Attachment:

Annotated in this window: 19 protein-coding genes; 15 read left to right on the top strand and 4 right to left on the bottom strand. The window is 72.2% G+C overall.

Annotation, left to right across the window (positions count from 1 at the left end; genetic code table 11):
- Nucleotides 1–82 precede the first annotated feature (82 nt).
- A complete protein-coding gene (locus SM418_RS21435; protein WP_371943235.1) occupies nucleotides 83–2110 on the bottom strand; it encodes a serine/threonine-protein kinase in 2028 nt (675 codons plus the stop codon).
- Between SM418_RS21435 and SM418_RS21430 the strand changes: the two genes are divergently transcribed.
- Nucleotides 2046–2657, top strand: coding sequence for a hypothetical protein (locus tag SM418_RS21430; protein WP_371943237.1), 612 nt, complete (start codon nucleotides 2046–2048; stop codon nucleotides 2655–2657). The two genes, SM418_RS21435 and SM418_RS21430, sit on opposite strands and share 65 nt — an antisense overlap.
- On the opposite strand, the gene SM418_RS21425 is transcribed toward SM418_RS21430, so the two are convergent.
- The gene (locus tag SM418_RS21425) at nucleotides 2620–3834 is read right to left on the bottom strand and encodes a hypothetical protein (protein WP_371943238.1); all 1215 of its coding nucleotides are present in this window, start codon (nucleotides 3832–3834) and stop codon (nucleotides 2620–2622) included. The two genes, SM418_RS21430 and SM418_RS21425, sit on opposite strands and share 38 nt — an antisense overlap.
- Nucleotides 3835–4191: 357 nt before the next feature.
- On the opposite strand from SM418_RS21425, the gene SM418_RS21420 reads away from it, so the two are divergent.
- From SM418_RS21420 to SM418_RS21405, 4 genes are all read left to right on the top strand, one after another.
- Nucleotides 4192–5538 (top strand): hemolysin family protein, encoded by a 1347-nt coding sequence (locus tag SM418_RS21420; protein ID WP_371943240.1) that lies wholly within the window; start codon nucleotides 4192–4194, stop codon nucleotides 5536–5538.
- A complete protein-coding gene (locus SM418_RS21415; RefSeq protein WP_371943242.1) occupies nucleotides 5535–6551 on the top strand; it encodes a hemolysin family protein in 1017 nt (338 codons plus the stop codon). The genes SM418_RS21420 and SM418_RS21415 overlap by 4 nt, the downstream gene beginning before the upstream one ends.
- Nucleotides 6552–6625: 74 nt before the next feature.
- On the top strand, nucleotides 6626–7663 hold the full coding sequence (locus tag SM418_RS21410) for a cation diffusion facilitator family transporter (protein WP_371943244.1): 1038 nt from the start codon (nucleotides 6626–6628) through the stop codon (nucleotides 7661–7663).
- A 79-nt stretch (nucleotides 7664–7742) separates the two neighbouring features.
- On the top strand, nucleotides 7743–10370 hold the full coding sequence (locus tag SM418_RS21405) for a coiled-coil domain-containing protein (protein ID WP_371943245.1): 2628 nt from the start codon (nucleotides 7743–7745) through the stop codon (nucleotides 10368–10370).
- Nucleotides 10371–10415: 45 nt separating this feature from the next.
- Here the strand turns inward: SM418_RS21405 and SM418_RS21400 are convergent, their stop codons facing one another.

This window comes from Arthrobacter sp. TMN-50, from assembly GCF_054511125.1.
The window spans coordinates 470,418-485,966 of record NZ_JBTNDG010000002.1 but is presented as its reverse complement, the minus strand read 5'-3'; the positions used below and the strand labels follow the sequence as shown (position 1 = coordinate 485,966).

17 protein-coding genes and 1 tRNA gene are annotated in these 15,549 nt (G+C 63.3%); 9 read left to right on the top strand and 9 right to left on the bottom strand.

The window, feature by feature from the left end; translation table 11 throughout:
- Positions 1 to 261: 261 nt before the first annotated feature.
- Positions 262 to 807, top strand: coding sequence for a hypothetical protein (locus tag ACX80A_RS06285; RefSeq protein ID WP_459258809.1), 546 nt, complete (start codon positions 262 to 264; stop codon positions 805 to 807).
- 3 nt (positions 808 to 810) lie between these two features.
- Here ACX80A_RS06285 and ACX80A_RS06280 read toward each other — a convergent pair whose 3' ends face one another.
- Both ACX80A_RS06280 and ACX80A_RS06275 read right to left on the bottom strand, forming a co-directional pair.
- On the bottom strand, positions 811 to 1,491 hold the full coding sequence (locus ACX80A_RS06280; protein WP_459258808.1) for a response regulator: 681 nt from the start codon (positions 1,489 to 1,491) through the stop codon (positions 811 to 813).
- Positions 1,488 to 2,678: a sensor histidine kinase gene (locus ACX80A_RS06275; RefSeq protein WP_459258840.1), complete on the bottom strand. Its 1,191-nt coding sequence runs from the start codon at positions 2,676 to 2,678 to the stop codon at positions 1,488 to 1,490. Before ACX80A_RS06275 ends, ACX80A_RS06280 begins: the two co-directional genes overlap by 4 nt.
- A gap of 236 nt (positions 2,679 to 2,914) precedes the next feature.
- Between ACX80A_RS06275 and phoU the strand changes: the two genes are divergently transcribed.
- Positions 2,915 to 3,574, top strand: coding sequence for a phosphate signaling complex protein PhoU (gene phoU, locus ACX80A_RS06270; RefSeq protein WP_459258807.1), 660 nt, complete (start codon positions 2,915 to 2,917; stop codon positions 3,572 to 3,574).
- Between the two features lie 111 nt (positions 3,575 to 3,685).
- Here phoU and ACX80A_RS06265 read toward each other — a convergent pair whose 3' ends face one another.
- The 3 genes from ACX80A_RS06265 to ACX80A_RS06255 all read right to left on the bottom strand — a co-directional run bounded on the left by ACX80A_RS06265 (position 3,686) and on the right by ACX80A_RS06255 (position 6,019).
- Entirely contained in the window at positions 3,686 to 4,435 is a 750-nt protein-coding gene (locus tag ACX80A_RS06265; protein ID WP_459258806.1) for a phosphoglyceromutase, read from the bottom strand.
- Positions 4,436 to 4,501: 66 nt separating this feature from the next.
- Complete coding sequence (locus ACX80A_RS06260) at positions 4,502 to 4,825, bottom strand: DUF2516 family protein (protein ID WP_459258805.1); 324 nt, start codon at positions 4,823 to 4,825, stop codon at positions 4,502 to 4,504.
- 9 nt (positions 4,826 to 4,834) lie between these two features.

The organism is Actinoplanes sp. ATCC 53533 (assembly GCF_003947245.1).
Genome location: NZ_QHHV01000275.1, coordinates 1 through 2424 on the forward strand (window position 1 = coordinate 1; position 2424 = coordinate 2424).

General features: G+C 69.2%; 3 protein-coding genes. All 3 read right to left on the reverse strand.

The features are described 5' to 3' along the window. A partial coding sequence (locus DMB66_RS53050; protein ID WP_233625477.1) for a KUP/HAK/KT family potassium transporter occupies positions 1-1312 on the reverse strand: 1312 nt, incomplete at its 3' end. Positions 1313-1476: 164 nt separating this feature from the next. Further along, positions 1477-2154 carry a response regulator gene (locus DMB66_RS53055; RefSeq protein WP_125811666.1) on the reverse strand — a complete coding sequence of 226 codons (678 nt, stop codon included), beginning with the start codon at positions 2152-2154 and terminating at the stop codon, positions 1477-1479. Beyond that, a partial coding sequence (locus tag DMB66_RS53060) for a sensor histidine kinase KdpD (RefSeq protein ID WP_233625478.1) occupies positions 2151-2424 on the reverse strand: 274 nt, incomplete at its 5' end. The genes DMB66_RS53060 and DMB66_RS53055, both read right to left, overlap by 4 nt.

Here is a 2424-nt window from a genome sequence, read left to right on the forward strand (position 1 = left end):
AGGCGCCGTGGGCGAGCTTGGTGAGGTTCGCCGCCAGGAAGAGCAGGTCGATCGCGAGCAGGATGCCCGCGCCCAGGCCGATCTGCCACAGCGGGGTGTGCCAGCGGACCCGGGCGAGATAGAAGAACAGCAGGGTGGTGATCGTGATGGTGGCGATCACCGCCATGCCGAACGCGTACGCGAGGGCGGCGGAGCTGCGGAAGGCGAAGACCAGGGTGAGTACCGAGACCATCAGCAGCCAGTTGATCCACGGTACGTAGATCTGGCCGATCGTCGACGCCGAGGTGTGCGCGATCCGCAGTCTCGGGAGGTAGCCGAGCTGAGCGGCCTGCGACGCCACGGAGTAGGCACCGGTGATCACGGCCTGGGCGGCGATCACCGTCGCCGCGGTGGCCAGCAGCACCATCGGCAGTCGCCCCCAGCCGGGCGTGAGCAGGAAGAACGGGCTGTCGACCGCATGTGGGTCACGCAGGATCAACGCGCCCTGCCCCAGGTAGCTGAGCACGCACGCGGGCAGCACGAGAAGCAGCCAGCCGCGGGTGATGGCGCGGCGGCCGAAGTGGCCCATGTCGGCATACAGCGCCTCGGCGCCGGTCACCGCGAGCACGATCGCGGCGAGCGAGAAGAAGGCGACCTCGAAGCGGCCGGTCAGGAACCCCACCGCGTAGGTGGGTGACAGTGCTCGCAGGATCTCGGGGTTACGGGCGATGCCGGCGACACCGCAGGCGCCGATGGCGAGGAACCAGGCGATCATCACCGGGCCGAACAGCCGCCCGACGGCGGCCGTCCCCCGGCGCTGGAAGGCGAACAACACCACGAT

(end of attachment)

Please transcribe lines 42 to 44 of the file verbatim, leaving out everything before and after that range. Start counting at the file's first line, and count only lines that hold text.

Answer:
Genome location: NZ_QHHV01000275.1, coordinates 1 through 2424 on the forward strand (window position 1 = coordinate 1; position 2424 = coordinate 2424).

General features: G+C 69.2%; 3 protein-coding genes. All 3 read right to left on the reverse strand.

The features are described 5' to 3' along the window. A partial coding sequence (locus DMB66_RS53050; protein ID WP_233625477.1) for a KUP/HAK/KT family potassium transporter occupies positions 1-1312 on the reverse strand: 1312 nt, incomplete at its 3' end. Positions 1313-1476: 164 nt separating this feature from the next. Further along, positions 1477-2154 carry a response regulator gene (locus DMB66_RS53055; RefSeq protein WP_125811666.1) on the reverse strand — a complete coding sequence of 226 codons (678 nt, stop codon included), beginning with the start codon at positions 2152-2154 and terminating at the stop codon, positions 1477-1479. Beyond that, a partial coding sequence (locus tag DMB66_RS53060) for a sensor histidine kinase KdpD (RefSeq protein ID WP_233625478.1) occupies positions 2151-2424 on the reverse strand: 274 nt, incomplete at its 5' end. The genes DMB66_RS53060 and DMB66_RS53055, both read right to left, overlap by 4 nt.